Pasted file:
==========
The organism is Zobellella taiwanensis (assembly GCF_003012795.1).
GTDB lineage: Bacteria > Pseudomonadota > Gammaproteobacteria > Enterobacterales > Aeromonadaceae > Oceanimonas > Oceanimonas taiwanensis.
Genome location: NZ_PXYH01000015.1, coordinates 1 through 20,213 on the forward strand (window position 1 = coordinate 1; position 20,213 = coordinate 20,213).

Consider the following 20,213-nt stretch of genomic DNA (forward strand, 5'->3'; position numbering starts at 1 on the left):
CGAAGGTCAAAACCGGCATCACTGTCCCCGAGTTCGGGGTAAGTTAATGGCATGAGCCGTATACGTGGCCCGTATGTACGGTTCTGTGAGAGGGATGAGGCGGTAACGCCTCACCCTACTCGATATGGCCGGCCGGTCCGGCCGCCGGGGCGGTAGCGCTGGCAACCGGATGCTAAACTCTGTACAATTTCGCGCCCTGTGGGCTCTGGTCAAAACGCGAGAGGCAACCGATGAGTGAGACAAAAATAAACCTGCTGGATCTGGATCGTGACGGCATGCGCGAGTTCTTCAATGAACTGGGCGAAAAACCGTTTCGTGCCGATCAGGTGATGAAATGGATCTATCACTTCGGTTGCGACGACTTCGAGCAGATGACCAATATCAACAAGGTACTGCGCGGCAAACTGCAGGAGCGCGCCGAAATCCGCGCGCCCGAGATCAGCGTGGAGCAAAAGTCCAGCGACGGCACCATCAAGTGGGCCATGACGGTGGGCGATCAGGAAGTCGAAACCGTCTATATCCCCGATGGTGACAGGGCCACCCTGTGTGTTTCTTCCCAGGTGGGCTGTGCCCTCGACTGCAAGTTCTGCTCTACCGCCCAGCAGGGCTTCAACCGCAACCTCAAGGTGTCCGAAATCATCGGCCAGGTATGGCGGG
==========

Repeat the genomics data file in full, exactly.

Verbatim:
The organism is Zobellella taiwanensis (assembly GCF_003012795.1).
GTDB lineage: Bacteria > Pseudomonadota > Gammaproteobacteria > Enterobacterales > Aeromonadaceae > Oceanimonas > Oceanimonas taiwanensis.
Genome location: NZ_PXYH01000015.1, coordinates 1 through 20,213 on the forward strand (window position 1 = coordinate 1; position 20,213 = coordinate 20,213).

Consider the following 20,213-nt stretch of genomic DNA (forward strand, 5'->3'; position numbering starts at 1 on the left):
CGAAGGTCAAAACCGGCATCACTGTCCCCGAGTTCGGGGTAAGTTAATGGCATGAGCCGTATACGTGGCCCGTATGTACGGTTCTGTGAGAGGGATGAGGCGGTAACGCCTCACCCTACTCGATATGGCCGGCCGGTCCGGCCGCCGGGGCGGTAGCGCTGGCAACCGGATGCTAAACTCTGTACAATTTCGCGCCCTGTGGGCTCTGGTCAAAACGCGAGAGGCAACCGATGAGTGAGACAAAAATAAACCTGCTGGATCTGGATCGTGACGGCATGCGCGAGTTCTTCAATGAACTGGGCGAAAAACCGTTTCGTGCCGATCAGGTGATGAAATGGATCTATCACTTCGGTTGCGACGACTTCGAGCAGATGACCAATATCAACAAGGTACTGCGCGGCAAACTGCAGGAGCGCGCCGAAATCCGCGCGCCCGAGATCAGCGTGGAGCAAAAGTCCAGCGACGGCACCATCAAGTGGGCCATGACGGTGGGCGATCAGGAAGTCGAAACCGTCTATATCCCCGATGGTGACAGGGCCACCCTGTGTGTTTCTTCCCAGGTGGGCTGTGCCCTCGACTGCAAGTTCTGCTCTACCGCCCAGCAGGGCTTCAACCGCAACCTCAAGGTGTCCGAAATCATCGGCCAGGTATGGCGGG